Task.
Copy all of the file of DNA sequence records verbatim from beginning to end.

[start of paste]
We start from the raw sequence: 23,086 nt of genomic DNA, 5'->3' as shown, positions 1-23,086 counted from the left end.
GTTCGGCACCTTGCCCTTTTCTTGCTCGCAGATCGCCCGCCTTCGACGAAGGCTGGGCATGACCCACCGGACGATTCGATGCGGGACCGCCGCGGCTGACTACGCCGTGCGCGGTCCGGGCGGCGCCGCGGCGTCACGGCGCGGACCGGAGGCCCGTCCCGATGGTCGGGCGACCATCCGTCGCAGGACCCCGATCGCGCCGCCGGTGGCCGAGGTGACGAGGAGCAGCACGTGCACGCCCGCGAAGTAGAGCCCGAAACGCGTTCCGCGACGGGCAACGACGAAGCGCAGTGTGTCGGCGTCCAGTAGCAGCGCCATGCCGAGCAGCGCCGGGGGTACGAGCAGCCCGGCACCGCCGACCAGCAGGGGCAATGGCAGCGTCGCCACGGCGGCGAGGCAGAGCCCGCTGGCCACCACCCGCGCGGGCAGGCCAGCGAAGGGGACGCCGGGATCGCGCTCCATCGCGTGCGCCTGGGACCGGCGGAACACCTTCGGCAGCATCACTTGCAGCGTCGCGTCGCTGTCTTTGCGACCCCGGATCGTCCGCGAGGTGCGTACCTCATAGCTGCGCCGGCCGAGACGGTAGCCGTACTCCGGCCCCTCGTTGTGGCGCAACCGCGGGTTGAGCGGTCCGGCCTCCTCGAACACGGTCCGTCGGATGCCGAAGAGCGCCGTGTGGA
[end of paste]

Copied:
We start from the raw sequence: 23,086 nt of genomic DNA, 5'->3' as shown, positions 1-23,086 counted from the left end.
GTTCGGCACCTTGCCCTTTTCTTGCTCGCAGATCGCCCGCCTTCGACGAAGGCTGGGCATGACCCACCGGACGATTCGATGCGGGACCGCCGCGGCTGACTACGCCGTGCGCGGTCCGGGCGGCGCCGCGGCGTCACGGCGCGGACCGGAGGCCCGTCCCGATGGTCGGGCGACCATCCGTCGCAGGACCCCGATCGCGCCGCCGGTGGCCGAGGTGACGAGGAGCAGCACGTGCACGCCCGCGAAGTAGAGCCCGAAACGCGTTCCGCGACGGGCAACGACGAAGCGCAGTGTGTCGGCGTCCAGTAGCAGCGCCATGCCGAGCAGCGCCGGGGGTACGAGCAGCCCGGCACCGCCGACCAGCAGGGGCAATGGCAGCGTCGCCACGGCGGCGAGGCAGAGCCCGCTGGCCACCACCCGCGCGGGCAGGCCAGCGAAGGGGACGCCGGGATCGCGCTCCATCGCGTGCGCCTGGGACCGGCGGAACACCTTCGGCAGCATCACTTGCAGCGTCGCGTCGCTGTCTTTGCGACCCCGGATCGTCCGCGAGGTGCGTACCTCATAGCTGCGCCGGCCGAGACGGTAGCCGTACTCCGGCCCCTCGTTGTGGCGCAACCGCGGGTTGAGCGGTCCGGCCTCCTCGAACACGGTCCGTCGGATGCCGAAGAGCGCCGTGTGGA